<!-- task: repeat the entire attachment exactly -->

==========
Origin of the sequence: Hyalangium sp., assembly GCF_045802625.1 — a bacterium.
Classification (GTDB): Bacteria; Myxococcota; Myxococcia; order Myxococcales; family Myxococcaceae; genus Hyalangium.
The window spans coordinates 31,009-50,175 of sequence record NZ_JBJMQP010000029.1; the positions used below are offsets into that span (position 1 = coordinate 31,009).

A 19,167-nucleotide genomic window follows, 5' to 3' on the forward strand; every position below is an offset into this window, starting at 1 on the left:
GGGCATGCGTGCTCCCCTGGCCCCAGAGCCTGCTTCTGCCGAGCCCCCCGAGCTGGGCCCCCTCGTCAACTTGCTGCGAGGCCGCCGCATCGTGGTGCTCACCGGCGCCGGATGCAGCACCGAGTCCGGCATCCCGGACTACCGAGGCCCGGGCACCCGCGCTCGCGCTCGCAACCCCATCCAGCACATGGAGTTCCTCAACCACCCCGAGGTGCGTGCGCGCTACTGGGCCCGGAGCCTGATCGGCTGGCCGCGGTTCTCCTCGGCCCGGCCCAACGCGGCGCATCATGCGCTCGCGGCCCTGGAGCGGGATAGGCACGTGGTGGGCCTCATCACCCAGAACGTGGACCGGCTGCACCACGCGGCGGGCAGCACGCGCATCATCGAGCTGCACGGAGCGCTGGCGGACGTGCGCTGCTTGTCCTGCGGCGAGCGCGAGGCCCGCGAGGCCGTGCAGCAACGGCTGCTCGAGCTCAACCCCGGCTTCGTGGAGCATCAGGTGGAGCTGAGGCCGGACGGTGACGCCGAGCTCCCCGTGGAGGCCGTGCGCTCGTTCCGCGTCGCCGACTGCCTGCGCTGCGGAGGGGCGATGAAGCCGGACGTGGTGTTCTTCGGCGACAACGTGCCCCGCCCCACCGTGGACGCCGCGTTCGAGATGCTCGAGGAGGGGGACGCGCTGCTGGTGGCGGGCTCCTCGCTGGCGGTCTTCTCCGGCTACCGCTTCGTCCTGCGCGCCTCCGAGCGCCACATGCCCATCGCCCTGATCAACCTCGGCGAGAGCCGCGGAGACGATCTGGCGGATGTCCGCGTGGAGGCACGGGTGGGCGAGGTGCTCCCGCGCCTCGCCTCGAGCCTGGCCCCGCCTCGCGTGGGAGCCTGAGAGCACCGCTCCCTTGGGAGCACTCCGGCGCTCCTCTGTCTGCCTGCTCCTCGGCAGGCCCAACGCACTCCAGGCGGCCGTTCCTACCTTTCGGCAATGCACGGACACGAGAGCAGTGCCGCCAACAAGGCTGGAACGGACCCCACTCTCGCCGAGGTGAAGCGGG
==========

Origin of the sequence: Hyalangium sp., assembly GCF_045802625.1 — a bacterium.
Classification (GTDB): Bacteria; Myxococcota; Myxococcia; order Myxococcales; family Myxococcaceae; genus Hyalangium.
The window spans coordinates 31,009-50,175 of sequence record NZ_JBJMQP010000029.1; the positions used below are offsets into that span (position 1 = coordinate 31,009).

A 19,167-nucleotide genomic window follows, 5' to 3' on the forward strand; every position below is an offset into this window, starting at 1 on the left:
GGGCATGCGTGCTCCCCTGGCCCCAGAGCCTGCTTCTGCCGAGCCCCCCGAGCTGGGCCCCCTCGTCAACTTGCTGCGAGGCCGCCGCATCGTGGTGCTCACCGGCGCCGGATGCAGCACCGAGTCCGGCATCCCGGACTACCGAGGCCCGGGCACCCGCGCTCGCGCTCGCAACCCCATCCAGCACATGGAGTTCCTCAACCACCCCGAGGTGCGTGCGCGCTACTGGGCCCGGAGCCTGATCGGCTGGCCGCGGTTCTCCTCGGCCCGGCCCAACGCGGCGCATCATGCGCTCGCGGCCCTGGAGCGGGATAGGCACGTGGTGGGCCTCATCACCCAGAACGTGGACCGGCTGCACCACGCGGCGGGCAGCACGCGCATCATCGAGCTGCACGGAGCGCTGGCGGACGTGCGCTGCTTGTCCTGCGGCGAGCGCGAGGCCCGCGAGGCCGTGCAGCAACGGCTGCTCGAGCTCAACCCCGGCTTCGTGGAGCATCAGGTGGAGCTGAGGCCGGACGGTGACGCCGAGCTCCCCGTGGAGGCCGTGCGCTCGTTCCGCGTCGCCGACTGCCTGCGCTGCGGAGGGGCGATGAAGCCGGACGTGGTGTTCTTCGGCGACAACGTGCCCCGCCCCACCGTGGACGCCGCGTTCGAGATGCTCGAGGAGGGGGACGCGCTGCTGGTGGCGGGCTCCTCGCTGGCGGTCTTCTCCGGCTACCGCTTCGTCCTGCGCGCCTCCGAGCGCCACATGCCCATCGCCCTGATCAACCTCGGCGAGAGCCGCGGAGACGATCTGGCGGATGTCCGCGTGGAGGCACGGGTGGGCGAGGTGCTCCCGCGCCTCGCCTCGAGCCTGGCCCCGCCTCGCGTGGGAGCCTGAGAGCACCGCTCCCTTGGGAGCACTCCGGCGCTCCTCTGTCTGCCTGCTCCTCGGCAGGCCCAACGCACTCCAGGCGGCCGTTCCTACCTTTCGGCAATGCACGGACACGAGAGCAGTGCCGCCAACAAGGCTGGAACGGACCCCACTCTCGCCGAGGTGAAGCGGG